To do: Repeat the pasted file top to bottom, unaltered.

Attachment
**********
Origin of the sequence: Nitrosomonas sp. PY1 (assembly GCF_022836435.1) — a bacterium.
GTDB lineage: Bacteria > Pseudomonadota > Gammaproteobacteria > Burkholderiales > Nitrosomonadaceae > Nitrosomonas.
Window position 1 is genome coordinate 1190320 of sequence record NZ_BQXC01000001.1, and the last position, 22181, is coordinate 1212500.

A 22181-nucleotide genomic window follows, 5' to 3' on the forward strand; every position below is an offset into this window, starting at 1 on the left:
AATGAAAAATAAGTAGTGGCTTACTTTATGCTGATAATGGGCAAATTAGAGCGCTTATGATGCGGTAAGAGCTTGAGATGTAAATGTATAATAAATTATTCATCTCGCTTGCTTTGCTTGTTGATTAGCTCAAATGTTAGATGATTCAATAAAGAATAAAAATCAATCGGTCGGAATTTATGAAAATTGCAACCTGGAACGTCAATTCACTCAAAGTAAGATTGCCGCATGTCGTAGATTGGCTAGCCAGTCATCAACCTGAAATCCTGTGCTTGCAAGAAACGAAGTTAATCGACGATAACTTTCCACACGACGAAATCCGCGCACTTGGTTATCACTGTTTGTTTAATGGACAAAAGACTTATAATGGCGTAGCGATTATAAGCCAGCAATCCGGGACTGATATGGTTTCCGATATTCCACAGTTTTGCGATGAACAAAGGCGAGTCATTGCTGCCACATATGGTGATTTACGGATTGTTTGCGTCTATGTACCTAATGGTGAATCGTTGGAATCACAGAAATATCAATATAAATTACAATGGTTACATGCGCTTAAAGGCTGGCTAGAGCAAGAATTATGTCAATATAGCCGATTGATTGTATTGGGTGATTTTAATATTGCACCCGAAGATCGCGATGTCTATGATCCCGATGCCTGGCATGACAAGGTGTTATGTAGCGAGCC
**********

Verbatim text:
Origin of the sequence: Nitrosomonas sp. PY1 (assembly GCF_022836435.1) — a bacterium.
GTDB lineage: Bacteria > Pseudomonadota > Gammaproteobacteria > Burkholderiales > Nitrosomonadaceae > Nitrosomonas.
Window position 1 is genome coordinate 1190320 of sequence record NZ_BQXC01000001.1, and the last position, 22181, is coordinate 1212500.

A 22181-nucleotide genomic window follows, 5' to 3' on the forward strand; every position below is an offset into this window, starting at 1 on the left:
AATGAAAAATAAGTAGTGGCTTACTTTATGCTGATAATGGGCAAATTAGAGCGCTTATGATGCGGTAAGAGCTTGAGATGTAAATGTATAATAAATTATTCATCTCGCTTGCTTTGCTTGTTGATTAGCTCAAATGTTAGATGATTCAATAAAGAATAAAAATCAATCGGTCGGAATTTATGAAAATTGCAACCTGGAACGTCAATTCACTCAAAGTAAGATTGCCGCATGTCGTAGATTGGCTAGCCAGTCATCAACCTGAAATCCTGTGCTTGCAAGAAACGAAGTTAATCGACGATAACTTTCCACACGACGAAATCCGCGCACTTGGTTATCACTGTTTGTTTAATGGACAAAAGACTTATAATGGCGTAGCGATTATAAGCCAGCAATCCGGGACTGATATGGTTTCCGATATTCCACAGTTTTGCGATGAACAAAGGCGAGTCATTGCTGCCACATATGGTGATTTACGGATTGTTTGCGTCTATGTACCTAATGGTGAATCGTTGGAATCACAGAAATATCAATATAAATTACAATGGTTACATGCGCTTAAAGGCTGGCTAGAGCAAGAATTATGTCAATATAGCCGATTGATTGTATTGGGTGATTTTAATATTGCACCCGAAGATCGCGATGTCTATGATCCCGATGCCTGGCATGACAAGGTGTTATGTAGCGAGCC